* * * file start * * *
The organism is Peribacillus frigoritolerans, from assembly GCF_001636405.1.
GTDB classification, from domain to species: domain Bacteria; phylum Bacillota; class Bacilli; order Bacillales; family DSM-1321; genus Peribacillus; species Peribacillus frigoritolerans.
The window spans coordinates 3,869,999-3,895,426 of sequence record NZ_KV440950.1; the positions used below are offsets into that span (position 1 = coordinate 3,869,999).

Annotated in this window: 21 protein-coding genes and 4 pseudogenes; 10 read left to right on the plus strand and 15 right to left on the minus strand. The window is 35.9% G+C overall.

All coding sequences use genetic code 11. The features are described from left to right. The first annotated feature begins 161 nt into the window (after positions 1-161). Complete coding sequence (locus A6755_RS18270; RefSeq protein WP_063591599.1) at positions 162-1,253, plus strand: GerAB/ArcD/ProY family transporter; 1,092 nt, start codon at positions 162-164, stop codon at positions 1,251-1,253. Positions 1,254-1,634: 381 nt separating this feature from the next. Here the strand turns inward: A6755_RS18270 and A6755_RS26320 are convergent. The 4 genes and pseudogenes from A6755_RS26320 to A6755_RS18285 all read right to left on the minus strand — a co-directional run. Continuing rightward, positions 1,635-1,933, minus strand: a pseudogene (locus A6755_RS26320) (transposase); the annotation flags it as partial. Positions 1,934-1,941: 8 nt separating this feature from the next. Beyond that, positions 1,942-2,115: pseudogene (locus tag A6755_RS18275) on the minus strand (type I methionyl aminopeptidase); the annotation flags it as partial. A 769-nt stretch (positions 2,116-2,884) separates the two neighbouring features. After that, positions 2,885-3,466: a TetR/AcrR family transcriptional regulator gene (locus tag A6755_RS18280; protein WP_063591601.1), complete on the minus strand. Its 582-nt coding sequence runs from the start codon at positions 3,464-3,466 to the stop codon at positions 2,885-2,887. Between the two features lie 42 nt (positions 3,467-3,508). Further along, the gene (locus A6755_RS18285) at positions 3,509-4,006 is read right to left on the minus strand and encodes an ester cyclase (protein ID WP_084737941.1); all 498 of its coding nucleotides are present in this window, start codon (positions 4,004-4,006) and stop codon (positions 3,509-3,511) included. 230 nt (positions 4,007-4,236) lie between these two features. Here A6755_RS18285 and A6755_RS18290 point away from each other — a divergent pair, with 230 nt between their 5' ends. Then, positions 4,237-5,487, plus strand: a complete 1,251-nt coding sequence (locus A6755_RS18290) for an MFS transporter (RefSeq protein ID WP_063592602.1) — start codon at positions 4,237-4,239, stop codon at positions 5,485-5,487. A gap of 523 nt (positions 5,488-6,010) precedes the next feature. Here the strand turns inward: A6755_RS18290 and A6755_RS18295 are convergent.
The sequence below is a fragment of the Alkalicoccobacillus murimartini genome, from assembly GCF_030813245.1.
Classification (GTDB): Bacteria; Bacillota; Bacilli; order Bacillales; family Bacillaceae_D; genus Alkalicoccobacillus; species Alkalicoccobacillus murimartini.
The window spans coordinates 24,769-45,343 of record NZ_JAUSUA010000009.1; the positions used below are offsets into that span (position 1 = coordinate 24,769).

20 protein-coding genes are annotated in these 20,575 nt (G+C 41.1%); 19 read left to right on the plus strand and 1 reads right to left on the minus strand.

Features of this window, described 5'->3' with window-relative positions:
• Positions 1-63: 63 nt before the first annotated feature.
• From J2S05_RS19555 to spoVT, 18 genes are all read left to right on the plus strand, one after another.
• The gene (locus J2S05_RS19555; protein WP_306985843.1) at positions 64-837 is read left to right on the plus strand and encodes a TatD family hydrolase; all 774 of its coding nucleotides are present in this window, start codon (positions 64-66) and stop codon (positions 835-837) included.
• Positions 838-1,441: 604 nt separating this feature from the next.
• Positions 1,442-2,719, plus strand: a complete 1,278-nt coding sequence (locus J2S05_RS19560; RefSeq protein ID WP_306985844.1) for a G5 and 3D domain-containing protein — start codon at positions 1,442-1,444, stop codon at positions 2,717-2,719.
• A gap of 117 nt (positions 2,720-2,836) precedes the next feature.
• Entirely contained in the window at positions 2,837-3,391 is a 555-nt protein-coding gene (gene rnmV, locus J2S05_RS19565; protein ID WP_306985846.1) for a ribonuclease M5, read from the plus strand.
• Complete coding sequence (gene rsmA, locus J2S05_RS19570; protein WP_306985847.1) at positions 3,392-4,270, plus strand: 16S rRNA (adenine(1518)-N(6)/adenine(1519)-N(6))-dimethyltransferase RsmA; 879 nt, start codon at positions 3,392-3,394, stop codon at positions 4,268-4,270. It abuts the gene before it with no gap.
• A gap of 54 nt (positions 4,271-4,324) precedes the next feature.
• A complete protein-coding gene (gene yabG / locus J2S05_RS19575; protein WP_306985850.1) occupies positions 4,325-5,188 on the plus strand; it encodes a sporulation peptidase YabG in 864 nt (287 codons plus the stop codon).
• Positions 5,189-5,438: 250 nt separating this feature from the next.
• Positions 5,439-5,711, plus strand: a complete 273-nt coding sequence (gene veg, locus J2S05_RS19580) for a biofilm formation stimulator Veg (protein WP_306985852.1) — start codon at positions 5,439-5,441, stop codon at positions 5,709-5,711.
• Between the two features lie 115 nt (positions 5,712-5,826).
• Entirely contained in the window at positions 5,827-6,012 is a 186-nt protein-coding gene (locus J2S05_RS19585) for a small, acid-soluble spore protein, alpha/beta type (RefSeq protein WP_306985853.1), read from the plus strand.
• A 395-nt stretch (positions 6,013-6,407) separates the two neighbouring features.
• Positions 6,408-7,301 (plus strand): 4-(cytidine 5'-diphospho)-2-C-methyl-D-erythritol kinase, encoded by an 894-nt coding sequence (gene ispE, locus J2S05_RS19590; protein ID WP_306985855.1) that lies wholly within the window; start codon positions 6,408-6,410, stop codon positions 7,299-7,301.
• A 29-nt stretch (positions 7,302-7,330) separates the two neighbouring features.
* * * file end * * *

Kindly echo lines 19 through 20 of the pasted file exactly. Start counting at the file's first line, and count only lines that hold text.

• A gap of 54 nt (positions 4,271-4,324) precedes the next feature.
• A complete protein-coding gene (gene yabG / locus J2S05_RS19575; protein WP_306985850.1) occupies positions 4,325-5,188 on the plus strand; it encodes a sporulation peptidase YabG in 864 nt (287 codons plus the stop codon).